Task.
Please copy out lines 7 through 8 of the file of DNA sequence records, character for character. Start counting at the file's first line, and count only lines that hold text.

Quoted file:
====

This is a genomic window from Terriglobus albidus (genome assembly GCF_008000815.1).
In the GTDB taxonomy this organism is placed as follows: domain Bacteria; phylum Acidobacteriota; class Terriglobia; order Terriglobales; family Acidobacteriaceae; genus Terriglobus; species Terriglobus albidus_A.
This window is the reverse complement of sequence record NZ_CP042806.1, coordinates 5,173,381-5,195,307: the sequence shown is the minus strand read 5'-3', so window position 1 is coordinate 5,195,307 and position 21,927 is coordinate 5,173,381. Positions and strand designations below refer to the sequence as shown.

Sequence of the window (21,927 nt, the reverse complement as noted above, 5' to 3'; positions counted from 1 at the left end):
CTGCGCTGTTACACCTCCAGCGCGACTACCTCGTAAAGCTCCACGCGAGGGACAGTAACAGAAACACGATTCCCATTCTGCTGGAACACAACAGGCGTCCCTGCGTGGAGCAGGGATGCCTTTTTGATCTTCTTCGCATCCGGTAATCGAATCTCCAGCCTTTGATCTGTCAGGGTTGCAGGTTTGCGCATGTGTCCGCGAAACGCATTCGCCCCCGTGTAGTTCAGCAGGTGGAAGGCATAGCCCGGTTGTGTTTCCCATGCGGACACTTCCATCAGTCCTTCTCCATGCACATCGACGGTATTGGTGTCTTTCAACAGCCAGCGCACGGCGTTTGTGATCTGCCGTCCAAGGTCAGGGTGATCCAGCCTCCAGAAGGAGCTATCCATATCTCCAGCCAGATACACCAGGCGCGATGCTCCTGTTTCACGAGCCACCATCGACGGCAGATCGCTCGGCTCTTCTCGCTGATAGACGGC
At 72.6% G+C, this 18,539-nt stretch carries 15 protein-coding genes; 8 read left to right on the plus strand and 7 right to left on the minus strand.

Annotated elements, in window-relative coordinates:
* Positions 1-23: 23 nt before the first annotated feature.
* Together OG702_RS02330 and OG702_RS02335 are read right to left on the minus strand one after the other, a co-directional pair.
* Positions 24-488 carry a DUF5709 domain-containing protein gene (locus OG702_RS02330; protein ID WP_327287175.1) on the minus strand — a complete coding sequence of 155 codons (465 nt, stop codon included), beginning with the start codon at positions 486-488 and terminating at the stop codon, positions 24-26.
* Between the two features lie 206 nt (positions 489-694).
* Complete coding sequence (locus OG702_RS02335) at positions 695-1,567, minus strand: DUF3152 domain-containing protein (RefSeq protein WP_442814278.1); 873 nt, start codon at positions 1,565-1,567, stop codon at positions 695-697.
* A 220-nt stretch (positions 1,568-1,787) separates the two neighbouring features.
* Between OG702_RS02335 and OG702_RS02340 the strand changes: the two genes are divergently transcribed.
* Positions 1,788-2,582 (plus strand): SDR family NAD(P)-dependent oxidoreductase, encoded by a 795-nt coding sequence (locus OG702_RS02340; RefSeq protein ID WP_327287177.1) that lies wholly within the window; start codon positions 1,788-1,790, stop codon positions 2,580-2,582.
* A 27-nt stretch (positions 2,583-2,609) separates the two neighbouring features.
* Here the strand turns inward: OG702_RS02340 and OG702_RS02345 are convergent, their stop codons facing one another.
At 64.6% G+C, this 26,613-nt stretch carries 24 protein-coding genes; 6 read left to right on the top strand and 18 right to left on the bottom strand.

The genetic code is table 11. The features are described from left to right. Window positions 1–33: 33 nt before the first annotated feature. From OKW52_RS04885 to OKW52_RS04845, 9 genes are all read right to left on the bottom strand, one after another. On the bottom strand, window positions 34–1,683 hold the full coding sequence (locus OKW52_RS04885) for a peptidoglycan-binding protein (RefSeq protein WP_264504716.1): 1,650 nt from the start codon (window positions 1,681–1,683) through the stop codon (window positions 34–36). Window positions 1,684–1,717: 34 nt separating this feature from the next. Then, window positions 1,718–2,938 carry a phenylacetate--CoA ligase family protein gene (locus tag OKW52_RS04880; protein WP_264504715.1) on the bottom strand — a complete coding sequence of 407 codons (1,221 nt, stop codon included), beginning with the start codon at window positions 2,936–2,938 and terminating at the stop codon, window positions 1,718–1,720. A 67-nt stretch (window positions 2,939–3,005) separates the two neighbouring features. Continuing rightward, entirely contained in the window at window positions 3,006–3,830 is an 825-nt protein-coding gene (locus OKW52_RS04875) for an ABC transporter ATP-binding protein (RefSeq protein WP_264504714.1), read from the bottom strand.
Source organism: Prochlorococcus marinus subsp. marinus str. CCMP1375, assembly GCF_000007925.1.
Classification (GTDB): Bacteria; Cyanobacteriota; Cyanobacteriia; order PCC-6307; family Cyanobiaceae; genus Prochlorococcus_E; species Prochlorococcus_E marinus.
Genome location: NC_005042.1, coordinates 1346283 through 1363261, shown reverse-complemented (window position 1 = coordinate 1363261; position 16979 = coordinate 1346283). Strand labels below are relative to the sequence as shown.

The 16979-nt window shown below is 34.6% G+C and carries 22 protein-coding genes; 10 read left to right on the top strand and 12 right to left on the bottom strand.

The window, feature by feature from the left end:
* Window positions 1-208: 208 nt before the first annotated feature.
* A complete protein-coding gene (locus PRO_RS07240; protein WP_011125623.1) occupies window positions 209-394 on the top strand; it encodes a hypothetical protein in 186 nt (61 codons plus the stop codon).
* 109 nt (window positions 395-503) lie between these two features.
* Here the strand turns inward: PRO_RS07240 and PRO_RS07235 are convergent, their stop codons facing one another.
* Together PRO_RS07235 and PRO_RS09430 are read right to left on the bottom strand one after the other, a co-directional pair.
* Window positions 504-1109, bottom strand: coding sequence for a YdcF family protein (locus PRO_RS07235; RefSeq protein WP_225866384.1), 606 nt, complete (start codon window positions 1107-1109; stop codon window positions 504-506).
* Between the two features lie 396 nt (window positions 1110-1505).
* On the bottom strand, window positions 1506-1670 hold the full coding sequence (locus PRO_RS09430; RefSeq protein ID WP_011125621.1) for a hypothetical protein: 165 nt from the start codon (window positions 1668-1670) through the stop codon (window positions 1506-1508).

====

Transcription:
Annotated elements, in window-relative coordinates:
* Positions 1-23: 23 nt before the first annotated feature.